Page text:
There were two oddly similar King Lear single text questions, both essentially on the nature of goodness and badness, with no named characters - 'Honour and loyalty triumph over brutality and viciousness' and 'The villainous characters hold more fascination for the audience than the virtuous ones' (issues dealt with in at least three of our podcasts). The comparative questions featured General Vision and Viewpoint and Literary Genre, and the two 'unsplit' questions were more specific and perhaps more tricky than normal: 'the general vision and viewpoint of a text can be determined by the success or failure of a central character in his/her efforts to achieve fulfilment' and 'the unexpected is essential to the craft of storytelling.' The 30/40 split questions were more bland and straightforward.

Poetry: the big excitement is always 'who comes up': in 2010, Yeats, Rich, Kavanagh and Eliot. All these questions were straightforward. Finally, the unseen poem was 'Seed' by Paula Meehan (pictured), in which she blesses 'the power of seed, its casual, useful persistence.' Quite a dense poem, which certainly left plenty of scope for able candidates. A little irony, too: Meehan's most recent book, Painting Rain, is dedicated to Eavan Boland, about whose absence from the paper there's plenty of fuss on the airwaves right now.

Overall, a fair paper with a bit of bite. Good luck to the candidates in all their other subjects now...

Wednesday, June 09, 2010

Leaving Certificate Paper 1

Our candidates sat the first paper of their Leaving Certificate this morning, and here are some observations on the Higher Level version:-

The comprehension texts offered more quality than normal - an extract from Dennis O'Driscoll's fine 'interview-biography' of Seamus Heaney, another from Al Gore's Nobel acceptance speech of 2007 as an example of rhetoric, and an extract from Ray Bradbury's famous novel Fahrenheit 451. The questions on each were the usual mixture of information-retrieval and analysis of style.

Perhaps the most notable feature of this paper was that it was the first time there was no picture 'text'. Some previous exam papers have been criticised for the poor level of photography (it was better last year). This time, the only visual element consisted of two front covers of the Bradbury novel - a more interesting question than the rather flabby general picture collections of the past. This may well have disconcerted some candidates when they turned over for the composition questions, since this time there was no general short story option based on photographs. Two short story options were more limited and specific than heretofore (especially number 7, which was very particular: 'Write a short story in which two unusual or eccentric characters meet for the first time.').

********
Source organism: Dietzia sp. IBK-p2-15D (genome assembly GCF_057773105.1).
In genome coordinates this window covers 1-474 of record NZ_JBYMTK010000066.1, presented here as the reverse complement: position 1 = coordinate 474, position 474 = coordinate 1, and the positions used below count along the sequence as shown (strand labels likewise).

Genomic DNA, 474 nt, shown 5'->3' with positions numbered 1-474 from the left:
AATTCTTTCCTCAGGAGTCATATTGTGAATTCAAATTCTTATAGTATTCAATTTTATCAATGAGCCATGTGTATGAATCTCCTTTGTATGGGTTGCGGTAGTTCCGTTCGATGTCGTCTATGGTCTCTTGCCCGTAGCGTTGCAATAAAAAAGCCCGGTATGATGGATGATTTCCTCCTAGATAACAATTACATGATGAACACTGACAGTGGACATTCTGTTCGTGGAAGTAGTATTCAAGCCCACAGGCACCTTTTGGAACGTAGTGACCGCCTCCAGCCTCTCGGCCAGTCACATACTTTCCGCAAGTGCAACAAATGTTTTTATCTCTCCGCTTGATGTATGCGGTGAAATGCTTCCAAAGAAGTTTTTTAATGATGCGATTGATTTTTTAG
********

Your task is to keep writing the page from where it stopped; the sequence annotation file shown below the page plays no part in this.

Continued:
The remaining Composition questions gave plenty of leeway for candidates to ponder 'the future' (the overall theme of the paper). We suspect hundreds of examiners will be spending much of June and July learning an awful lot about teenagers' holiday, third-level and life plans... One attractive question was number 1, 'a personal essay about your experience as a performer and/or audience member of the dramatic arts' - a good option for our own pupils, given their great involvement in drama and music.

And so now everyone settles down to prepare for tomorrow afternoon's literature paper, including King Lear, and we cross our fingers, given what happened last year. We'll report tomorrow night.

Exams start

Best wishes to our candidates in the Leaving and Junior Certificate exams, who start with their English language papers this morning in our Sports Hall.

Tonight, VI formers will be preparing for their literature papers (tomorrow afternoon). Listen to 6 short podcasts on King Lear here to get your brains flowing...

Monday, June 07, 2010

Quotations in the Leaving Cert

There have been a lot of visitors to this blog in the last few days who have arrived by Googling something like 'How important are quotations in the English Leaving Cert?' So for everyone who is studying for the next three days prior to the Literature paper on Thursday afternoon, here are some comments on the Higher Level exam, which almost all our own pupils will sit:-

  • Quotations are particularly important for the Single Text (for us, King Lear - a reminder that Higher Level candidates must answer on Shakespeare at some point), and for Prescribed Poetry. Our own 6 King Lear revision podcasts feature plenty of quoting, and indeed you can test yourself in number 4, which is a quotation auto-test. Quotations both for Shakespeare and for Prescribed Poetry should be short and effective - in other words, stitched naturally into your commentary to support a point you are making and to show your grasp of the text. By this stage you should know all your quotations: inevitably, you are only going to use a minority of these. Some candidates like to write quotations in a different colour, or to highlight them: this can pick them out for the examiner.
  • Unseen Poem: again, pick out short phrases and individual words. If you find a particular moment interesting or memorable, briefly quote it and explain. In the 2009 marking scheme, examiners were advised that this question is 'essentially a reading test: do not expect lengthy answering.' Quoting effectively shows that you have read effectively.